December 12, 2018
Premier Francois Legault
Honoré-Mercier Building, 3rd Floor 835, boul. René-Lévesque East Quebec (Quebec) G1A 1B4
Dear Mr. Legault,
I am writing regarding your comment at the First Ministers’ Meeting that “there is no social acceptability for a pipeline that would pass through Quebec territory”, essentially vetoing TransCanada Corporation’s ability to construct the Energy East pipeline that other provinces would like built. I find this comment peculiar considering that Quebec is already importing oil through pipelines from the USA. Perhaps you and your fellow Quebecers forgot or are unaware of this fact.
Building pipelines across this country is symbolic of our solidarity. Much like the equalization payments that your province benefits from handsomely, paid for in part by the “dirty oil” that you don’t want transported through your province.
You likely already know all of this; however, there’s value in repeating a few facts until the message is heard.
Quebec is the second largest consumer of oil products in Canada, consuming 355,000 barrels/ day. 56% of this oil is non-Canadian.
Source countries of imports of oil and equivalents to Canada in 2017 were: United States, 61%; Saudi Arabia, 12%; Azerbaijan, 6%; Norway, 5%; Nigeria, 4%.
The oil sands account for 9.9% of Canada’s total GHG emissions and 0.1% of global emissions.
The Government of Alberta requires that companies remediate and reclaim 100% of the land after the oil sands have been extracted, meaning that it is returned to a self-sustaining ecosystem with local vegetation and wildlife.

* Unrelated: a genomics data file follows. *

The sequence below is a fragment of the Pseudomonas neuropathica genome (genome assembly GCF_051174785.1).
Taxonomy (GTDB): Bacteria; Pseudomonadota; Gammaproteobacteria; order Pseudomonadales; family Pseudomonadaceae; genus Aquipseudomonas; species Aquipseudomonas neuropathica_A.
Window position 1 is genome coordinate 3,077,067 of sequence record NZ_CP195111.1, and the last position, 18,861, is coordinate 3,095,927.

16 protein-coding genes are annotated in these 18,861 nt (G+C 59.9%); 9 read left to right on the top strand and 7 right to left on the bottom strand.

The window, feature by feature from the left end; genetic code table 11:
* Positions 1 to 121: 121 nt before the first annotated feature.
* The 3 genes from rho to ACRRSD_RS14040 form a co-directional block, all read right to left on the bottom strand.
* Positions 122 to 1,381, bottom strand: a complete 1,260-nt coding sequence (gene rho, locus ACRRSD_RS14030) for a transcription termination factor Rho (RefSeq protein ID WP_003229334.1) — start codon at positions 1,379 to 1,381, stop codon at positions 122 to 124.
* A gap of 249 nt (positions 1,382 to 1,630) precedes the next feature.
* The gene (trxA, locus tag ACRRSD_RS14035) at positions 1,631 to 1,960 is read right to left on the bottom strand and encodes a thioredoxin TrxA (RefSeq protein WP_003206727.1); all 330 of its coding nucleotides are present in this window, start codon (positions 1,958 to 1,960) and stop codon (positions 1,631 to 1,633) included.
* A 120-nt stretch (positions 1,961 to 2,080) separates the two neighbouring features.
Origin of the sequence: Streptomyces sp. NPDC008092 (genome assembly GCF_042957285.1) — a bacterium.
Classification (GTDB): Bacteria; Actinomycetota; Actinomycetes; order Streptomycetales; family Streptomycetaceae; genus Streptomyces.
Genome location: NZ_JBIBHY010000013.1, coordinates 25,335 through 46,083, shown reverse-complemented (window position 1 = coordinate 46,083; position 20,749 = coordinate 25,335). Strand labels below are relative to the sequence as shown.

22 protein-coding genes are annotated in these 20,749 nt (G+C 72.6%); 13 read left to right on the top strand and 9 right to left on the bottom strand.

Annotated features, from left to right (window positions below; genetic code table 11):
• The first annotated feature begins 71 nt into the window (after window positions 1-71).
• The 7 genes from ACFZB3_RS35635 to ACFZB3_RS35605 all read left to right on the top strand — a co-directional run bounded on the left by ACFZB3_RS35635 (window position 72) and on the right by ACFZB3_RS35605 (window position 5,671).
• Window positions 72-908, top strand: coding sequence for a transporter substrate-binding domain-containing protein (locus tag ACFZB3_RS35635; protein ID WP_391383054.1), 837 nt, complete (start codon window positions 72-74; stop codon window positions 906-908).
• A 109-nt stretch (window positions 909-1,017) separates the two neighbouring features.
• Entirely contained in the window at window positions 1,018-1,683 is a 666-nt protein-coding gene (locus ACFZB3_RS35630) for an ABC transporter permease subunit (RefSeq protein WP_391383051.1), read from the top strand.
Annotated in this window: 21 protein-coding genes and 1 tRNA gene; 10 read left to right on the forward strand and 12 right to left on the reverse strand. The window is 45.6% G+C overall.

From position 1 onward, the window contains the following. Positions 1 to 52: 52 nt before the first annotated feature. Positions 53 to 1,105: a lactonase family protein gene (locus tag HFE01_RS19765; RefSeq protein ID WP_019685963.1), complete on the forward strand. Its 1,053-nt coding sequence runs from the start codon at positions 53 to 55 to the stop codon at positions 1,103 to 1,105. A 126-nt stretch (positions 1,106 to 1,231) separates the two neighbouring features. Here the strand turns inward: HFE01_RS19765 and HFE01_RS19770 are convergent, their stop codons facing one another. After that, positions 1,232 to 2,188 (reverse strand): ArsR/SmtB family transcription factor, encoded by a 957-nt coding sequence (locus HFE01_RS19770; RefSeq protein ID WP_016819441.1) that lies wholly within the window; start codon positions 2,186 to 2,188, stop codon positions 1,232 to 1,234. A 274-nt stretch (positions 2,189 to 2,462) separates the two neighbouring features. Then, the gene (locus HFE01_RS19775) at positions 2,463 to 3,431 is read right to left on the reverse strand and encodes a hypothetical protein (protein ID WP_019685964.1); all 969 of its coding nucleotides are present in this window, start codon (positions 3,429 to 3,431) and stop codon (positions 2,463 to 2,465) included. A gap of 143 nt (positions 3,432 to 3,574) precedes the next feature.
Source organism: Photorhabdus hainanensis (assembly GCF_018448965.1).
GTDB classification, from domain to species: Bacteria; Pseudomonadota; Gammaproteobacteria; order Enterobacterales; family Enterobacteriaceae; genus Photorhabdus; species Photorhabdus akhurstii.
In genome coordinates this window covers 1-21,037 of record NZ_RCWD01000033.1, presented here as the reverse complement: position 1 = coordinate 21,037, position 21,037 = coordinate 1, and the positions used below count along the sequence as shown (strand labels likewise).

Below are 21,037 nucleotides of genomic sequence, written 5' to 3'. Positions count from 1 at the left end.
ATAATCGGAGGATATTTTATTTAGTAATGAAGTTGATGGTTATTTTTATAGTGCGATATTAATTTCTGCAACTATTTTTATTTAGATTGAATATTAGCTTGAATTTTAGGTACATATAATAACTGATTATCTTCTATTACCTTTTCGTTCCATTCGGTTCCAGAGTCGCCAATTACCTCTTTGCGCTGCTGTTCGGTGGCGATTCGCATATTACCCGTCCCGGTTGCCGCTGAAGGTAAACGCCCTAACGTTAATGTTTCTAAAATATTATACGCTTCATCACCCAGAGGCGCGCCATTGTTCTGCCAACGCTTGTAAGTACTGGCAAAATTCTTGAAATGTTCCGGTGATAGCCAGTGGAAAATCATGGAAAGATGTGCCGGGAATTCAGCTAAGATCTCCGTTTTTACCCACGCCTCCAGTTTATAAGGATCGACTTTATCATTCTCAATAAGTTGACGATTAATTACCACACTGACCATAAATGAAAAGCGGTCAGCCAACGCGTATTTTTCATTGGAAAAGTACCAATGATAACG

Canada exported 3.3 million barrels per day to the U.S. in 2017, 99% of all Canadian crude oil and equivalent exports. Being limited to one market impacts our country’s competitiveness.
Further information on the above is available on the Natural Resources Canada website.
Since equalization was created, Quebec has received $221 billion, or 51% of all payments.
Quebec received $11.1 billion in equalization payments in 2018.
Those payments will increase by 18% to $13.1 billion dollars in 2019, which is more than all the other provinces combined will receive.
I understand that you are very supportive of hydro power projects because it is a form of “clean”, inexpensive energy. If you have flown over the desert outside Las Vegas, you can clearly see the destruction to the land caused by the Hoover Dam. Closer to home, the Site C dam in BC will flood 55 square kilometres of river valley, negatively effecting wildlife, agricultural land and First Nations' communities. I don’t think those whose homes and livelihoods are impacted would consider the energy “clean” or “inexpensive”. And I won’t even get into the continued cost overruns on many hydro projects.
As James Freeman Clark said, “The difference between a politician and a statesman is that a politician thinks about the next election while the statesman thinks about the next generation.” It’s time to be a statesman and not a politician looking out for your own personal gain.